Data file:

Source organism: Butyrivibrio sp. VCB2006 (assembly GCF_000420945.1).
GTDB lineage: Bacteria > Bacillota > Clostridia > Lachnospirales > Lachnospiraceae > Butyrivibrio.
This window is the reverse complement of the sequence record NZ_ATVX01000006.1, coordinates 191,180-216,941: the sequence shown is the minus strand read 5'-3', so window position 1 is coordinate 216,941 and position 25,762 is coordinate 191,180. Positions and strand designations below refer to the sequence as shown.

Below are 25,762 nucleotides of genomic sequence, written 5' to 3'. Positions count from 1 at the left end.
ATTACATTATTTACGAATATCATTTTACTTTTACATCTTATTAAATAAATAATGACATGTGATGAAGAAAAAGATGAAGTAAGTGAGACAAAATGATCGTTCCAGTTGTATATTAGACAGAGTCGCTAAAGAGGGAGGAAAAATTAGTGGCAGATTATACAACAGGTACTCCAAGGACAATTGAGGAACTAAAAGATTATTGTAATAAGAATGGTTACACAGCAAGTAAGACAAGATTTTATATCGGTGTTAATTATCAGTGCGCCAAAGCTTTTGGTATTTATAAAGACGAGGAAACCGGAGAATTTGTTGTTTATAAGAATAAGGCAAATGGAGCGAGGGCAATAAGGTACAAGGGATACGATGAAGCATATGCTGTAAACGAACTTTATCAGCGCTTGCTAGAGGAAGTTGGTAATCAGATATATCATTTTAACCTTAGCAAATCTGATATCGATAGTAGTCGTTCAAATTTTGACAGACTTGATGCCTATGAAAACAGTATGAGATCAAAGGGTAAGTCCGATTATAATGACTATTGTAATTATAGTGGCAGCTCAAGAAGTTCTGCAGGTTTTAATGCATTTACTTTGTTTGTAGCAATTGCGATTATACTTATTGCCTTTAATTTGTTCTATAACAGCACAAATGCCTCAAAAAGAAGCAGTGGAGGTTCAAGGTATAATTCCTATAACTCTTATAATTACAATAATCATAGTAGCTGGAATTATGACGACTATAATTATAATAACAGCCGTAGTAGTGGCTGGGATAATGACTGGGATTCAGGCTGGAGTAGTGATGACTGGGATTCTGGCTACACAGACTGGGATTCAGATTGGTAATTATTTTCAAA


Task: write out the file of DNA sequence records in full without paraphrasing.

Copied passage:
Source organism: Butyrivibrio sp. VCB2006 (assembly GCF_000420945.1).
GTDB lineage: Bacteria > Bacillota > Clostridia > Lachnospirales > Lachnospiraceae > Butyrivibrio.
This window is the reverse complement of the sequence record NZ_ATVX01000006.1, coordinates 191,180-216,941: the sequence shown is the minus strand read 5'-3', so window position 1 is coordinate 216,941 and position 25,762 is coordinate 191,180. Positions and strand designations below refer to the sequence as shown.

Below are 25,762 nucleotides of genomic sequence, written 5' to 3'. Positions count from 1 at the left end.
ATTACATTATTTACGAATATCATTTTACTTTTACATCTTATTAAATAAATAATGACATGTGATGAAGAAAAAGATGAAGTAAGTGAGACAAAATGATCGTTCCAGTTGTATATTAGACAGAGTCGCTAAAGAGGGAGGAAAAATTAGTGGCAGATTATACAACAGGTACTCCAAGGACAATTGAGGAACTAAAAGATTATTGTAATAAGAATGGTTACACAGCAAGTAAGACAAGATTTTATATCGGTGTTAATTATCAGTGCGCCAAAGCTTTTGGTATTTATAAAGACGAGGAAACCGGAGAATTTGTTGTTTATAAGAATAAGGCAAATGGAGCGAGGGCAATAAGGTACAAGGGATACGATGAAGCATATGCTGTAAACGAACTTTATCAGCGCTTGCTAGAGGAAGTTGGTAATCAGATATATCATTTTAACCTTAGCAAATCTGATATCGATAGTAGTCGTTCAAATTTTGACAGACTTGATGCCTATGAAAACAGTATGAGATCAAAGGGTAAGTCCGATTATAATGACTATTGTAATTATAGTGGCAGCTCAAGAAGTTCTGCAGGTTTTAATGCATTTACTTTGTTTGTAGCAATTGCGATTATACTTATTGCCTTTAATTTGTTCTATAACAGCACAAATGCCTCAAAAAGAAGCAGTGGAGGTTCAAGGTATAATTCCTATAACTCTTATAATTACAATAATCATAGTAGCTGGAATTATGACGACTATAATTATAATAACAGCCGTAGTAGTGGCTGGGATAATGACTGGGATTCAGGCTGGAGTAGTGATGACTGGGATTCTGGCTACACAGACTGGGATTCAGATTGGTAATTATTTTCAAA